Politics is full of hyperbole. Politics is full of hyperbole and partisanship, and every four to eight-year cycle, those that disagree with the platform or the party of the president in power find themselves thinking we’ve arrived at hell in a handbasket. It couldn’t possibly be worse than this. I’ve always had an aversion to that type of hyperbole. But the last two years have lived up not only to every conspiracy theory, but they’ve lived up to everybody’s exaggeration.
I was born in 1975, so for the standard of worst president of my lifetime, that would mean Joe Biden would need to outpace Gerald Ford, Jimmy Carter, Ronald Reagan, George H.W. Bush, Bill Clinton, George W. Bush, Barack Obama and Donald Trump. And it’s safe: Joe Biden runs across the finish line and almost laps the field for worst president of my lifetime. And I think you’ll have a hard time, at least through one year of their tenure, finding a worse president than Joe Biden in American history.
Let me explain. First, it was the no good, very bad, terrible week for President Joe Biden. That Monday, the CDC reported a record-high 1.35 million new COVID cases in the United States. Cases are a relatively worthless metric. We’ve talked in the past that hospitalizations and even deaths have limited value because of limited trustworthiness. Still, Joe Biden was the president that promised to shut down COVID. In a week where we hit a record number of cases, I think it’s fair to say he failed in that promise.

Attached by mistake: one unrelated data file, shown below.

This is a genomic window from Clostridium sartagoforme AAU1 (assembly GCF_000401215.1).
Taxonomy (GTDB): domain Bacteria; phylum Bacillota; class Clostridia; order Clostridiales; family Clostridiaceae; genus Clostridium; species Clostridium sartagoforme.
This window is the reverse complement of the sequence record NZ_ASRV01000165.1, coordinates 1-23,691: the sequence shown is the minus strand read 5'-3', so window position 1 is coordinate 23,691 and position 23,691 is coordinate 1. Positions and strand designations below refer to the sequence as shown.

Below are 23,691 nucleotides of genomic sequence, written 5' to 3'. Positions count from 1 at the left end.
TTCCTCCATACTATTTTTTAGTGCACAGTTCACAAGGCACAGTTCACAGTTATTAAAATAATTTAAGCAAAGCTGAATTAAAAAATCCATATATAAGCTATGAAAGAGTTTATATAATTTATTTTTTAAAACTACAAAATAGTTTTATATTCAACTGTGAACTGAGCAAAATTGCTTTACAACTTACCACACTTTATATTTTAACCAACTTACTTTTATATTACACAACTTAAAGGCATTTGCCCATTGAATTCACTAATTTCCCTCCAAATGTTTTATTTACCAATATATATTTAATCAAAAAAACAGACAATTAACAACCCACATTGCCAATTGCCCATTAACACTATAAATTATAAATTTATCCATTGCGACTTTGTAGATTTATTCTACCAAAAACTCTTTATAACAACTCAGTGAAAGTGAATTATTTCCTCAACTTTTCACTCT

Then on Wednesday, new data showed that America has experienced the highest year-over-year inflation since 1982, inflation now well over 7%. This is something that every American, you and I, have personally experienced. Whether it’s at the gas pump, at the grocery store, or in buying a used car, inflation is teetering on the edge of out of control.
In response to the bad news gathering at his doorstep. Joe Biden gives a speech focused on “voting rights” where he compares his political opponents to George Wallace and Bull Connor. We played for you that speech on a previous episode of “The Will Cain Podcast” on Wednesday. Not only was that speech pilloried by Senate Minority Leader Mitch McConnell, but by members of Joe Biden’s own party, Dick Durbin said Biden may have “gone a little too far” in vilifying his opponents in dividing America.
On Thursday, the Supreme Court, of course, blocked Joe Biden’s vaccine mandate for large employers. On that very same day, Senators Joe Manchin and Kyrsten Sinema, both Democrats, announced they would oppose Biden’s voting rights proposal and would oppose changing the filibuster rule in the Senate. And then on Friday, to bring this full circle, HHS reported a record high 157,000 COVID hospitalizations.
In the midst of all that, a Quinnipiac poll came out to show Joe Biden’s approval rating dropped to 33%. However, that number was really the high watermark for Biden because among independents, Biden’s approval landed at 25% among young people. Young people – those who are supposed to carry the banner of progressivism – Joe Biden has an approval rating, according to Quinnipiac, of 24%. And get this, among Latinos, Joe Biden’s approval rating sits at 28%, down from 70%.
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One week in January that caps off a year of incompetence and malevolence. But none of that – none of that, truthfully – is why Joe Biden gets my vote as worst president of my lifetime.
Instead, it’s his response to this bad news. It’s his response to opposition. It’s his instinct to burn the house down that puts him in the conversation for worst president in American history.
This article is adapted from Will Cain’s commentary on “The Will Cain Podcast” on Fox News Audio on January 17, 2021